Files in this item



application/pdf8511589.pdf (6MB)Restricted to U of Illinois
(no description provided)PDF


Title:Techniques for Assessing the Quality of Ratings
Author(s):Burns, Mary Daugherty
Department / Program:Education
Degree Granting Institution:University of Illinois at Urbana-Champaign
Subject(s):Education, Tests and Measurements
Abstract:This thesis identified and studied nine analytical techniques used to compute individual rater reliability estimates. These techniques were analyzed to compare reliability estimates, to assess validity, and to determine the effects achieved by modifying the underlying distribution.
To study these analytical techniques, two categories of data were analyzed. The first category consisted of simulated rating data such that individual rater reliabilities were predetermined to serve as the criterion and the underlying distribution was predetermined. Data were simulated for three underlying distributions, normal, bimodal, and negatively skewed. The second category consisted of empirical rating data for "novice" raters and for "expert" raters who served as the criterion.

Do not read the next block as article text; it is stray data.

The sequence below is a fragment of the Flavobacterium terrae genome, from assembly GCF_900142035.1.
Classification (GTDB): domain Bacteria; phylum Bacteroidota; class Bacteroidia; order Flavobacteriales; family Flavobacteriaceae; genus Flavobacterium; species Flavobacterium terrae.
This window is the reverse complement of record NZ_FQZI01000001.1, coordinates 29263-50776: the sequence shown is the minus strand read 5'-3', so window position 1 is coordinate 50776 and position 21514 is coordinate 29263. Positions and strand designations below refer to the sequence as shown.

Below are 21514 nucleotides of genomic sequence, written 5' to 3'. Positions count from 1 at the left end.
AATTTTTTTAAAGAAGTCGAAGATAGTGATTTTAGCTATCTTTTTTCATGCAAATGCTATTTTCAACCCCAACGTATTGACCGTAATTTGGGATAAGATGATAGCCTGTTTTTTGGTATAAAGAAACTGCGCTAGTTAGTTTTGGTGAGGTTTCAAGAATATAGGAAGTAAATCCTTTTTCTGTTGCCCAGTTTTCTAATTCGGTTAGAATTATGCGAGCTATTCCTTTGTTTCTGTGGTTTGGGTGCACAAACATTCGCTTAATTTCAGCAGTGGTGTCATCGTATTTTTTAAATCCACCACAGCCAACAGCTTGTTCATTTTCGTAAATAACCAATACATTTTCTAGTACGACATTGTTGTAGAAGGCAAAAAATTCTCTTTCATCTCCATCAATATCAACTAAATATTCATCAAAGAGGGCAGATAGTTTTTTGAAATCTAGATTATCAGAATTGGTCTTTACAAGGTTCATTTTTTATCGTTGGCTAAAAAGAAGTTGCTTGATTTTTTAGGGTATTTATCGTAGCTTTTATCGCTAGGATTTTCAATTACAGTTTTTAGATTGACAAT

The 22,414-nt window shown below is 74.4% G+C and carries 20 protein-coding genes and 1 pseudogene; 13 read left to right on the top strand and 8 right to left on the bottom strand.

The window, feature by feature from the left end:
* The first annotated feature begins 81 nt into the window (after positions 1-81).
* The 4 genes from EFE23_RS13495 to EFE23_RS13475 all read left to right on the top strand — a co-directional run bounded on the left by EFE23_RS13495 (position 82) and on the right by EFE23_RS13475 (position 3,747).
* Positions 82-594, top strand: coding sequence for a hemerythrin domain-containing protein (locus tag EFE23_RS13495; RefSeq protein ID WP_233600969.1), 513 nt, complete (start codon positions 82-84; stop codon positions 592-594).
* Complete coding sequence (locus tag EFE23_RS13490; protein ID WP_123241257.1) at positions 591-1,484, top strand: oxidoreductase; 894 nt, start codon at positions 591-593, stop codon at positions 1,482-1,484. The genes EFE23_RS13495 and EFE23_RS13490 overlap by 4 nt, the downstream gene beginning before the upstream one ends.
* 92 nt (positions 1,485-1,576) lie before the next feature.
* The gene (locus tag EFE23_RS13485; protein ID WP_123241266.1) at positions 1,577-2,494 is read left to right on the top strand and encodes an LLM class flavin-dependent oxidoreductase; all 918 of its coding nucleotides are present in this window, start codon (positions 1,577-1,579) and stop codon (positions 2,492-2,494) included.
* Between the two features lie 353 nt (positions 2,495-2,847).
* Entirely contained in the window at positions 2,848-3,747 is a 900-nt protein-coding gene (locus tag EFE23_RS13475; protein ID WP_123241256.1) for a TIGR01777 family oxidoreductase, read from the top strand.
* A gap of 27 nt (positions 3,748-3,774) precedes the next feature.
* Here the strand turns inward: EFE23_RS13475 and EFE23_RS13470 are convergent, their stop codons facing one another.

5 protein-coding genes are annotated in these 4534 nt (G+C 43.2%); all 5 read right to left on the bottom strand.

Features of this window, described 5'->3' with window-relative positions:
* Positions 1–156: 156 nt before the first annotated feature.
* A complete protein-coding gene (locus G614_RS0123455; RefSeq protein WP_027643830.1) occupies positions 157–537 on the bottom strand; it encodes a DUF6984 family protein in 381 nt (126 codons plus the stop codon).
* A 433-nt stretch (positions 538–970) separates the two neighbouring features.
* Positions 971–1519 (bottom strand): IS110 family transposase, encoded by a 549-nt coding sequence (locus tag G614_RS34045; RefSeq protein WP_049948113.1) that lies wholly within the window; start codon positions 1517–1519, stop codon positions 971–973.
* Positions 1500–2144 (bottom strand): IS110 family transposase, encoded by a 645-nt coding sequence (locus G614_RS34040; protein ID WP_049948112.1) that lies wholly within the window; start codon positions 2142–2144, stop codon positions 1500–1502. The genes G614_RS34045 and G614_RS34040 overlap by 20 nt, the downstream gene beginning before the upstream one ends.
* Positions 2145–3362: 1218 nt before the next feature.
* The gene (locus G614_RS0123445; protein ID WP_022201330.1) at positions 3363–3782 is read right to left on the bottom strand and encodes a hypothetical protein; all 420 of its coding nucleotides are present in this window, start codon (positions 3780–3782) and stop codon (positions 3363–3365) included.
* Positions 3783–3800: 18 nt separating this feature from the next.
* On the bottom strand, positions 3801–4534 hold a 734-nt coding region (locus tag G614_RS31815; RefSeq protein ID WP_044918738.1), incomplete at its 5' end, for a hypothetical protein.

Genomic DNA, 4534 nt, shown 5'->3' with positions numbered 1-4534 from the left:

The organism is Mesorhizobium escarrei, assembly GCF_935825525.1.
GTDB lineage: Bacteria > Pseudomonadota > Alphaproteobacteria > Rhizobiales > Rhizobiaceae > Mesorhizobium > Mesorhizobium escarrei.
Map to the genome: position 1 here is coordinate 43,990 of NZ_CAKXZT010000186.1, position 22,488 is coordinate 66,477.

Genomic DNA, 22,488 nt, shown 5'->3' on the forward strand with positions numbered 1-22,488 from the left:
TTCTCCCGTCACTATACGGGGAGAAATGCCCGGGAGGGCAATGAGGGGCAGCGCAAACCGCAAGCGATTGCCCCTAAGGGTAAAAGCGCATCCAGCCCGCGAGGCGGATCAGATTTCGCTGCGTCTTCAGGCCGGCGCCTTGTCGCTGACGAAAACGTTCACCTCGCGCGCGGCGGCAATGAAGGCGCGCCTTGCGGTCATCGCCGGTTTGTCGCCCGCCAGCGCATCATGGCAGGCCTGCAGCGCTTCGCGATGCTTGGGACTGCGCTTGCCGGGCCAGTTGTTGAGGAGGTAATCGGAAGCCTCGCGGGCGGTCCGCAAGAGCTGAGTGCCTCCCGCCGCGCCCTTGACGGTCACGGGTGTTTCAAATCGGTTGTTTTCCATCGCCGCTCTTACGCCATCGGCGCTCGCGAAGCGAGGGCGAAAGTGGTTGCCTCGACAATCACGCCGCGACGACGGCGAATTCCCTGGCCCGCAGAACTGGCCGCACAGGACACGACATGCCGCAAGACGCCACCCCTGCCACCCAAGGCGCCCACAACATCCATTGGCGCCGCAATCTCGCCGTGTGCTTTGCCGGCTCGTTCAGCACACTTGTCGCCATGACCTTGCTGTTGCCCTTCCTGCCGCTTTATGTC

Analyses of the simulated rating data indicated that the individual rater reliability estimates, computed by each analytical technique, were not comparable to the simulated reliabilities for each rater. This was true regardless of the underlying distribution. The underlying distribution affected the magnitude of the individual rater reliability estimates and the agreement between each analytical technique and the criterion. Generally, the analytical techniques were more in agreement with one another than any one technique was in agreement with the criterion. In terms of rank ordering raters, none of the analytical techniques ranked the raters identically to the predetermined simulation. However, all the techniques, regardless of the underlying distribution were able to identify the two most reliable raters, but were unable to identify the rater with the lowest reliability.
Due to the limited reliability achieved by the "expert" rater criterion, no conclusion was drawn regarding the validity of the individual rater reliability techniques as applied to the empirical rating data.
Issue Date:1985
Description:232 p.
Thesis (Ph.D.)--University of Illinois at Urbana-Champaign, 1985.
Other Identifier(s):(UMI)AAI8511589
Date Available in IDEALS:2014-12-15
Date Deposited:1985

This item appears in the following Collection(s)

Item Statistics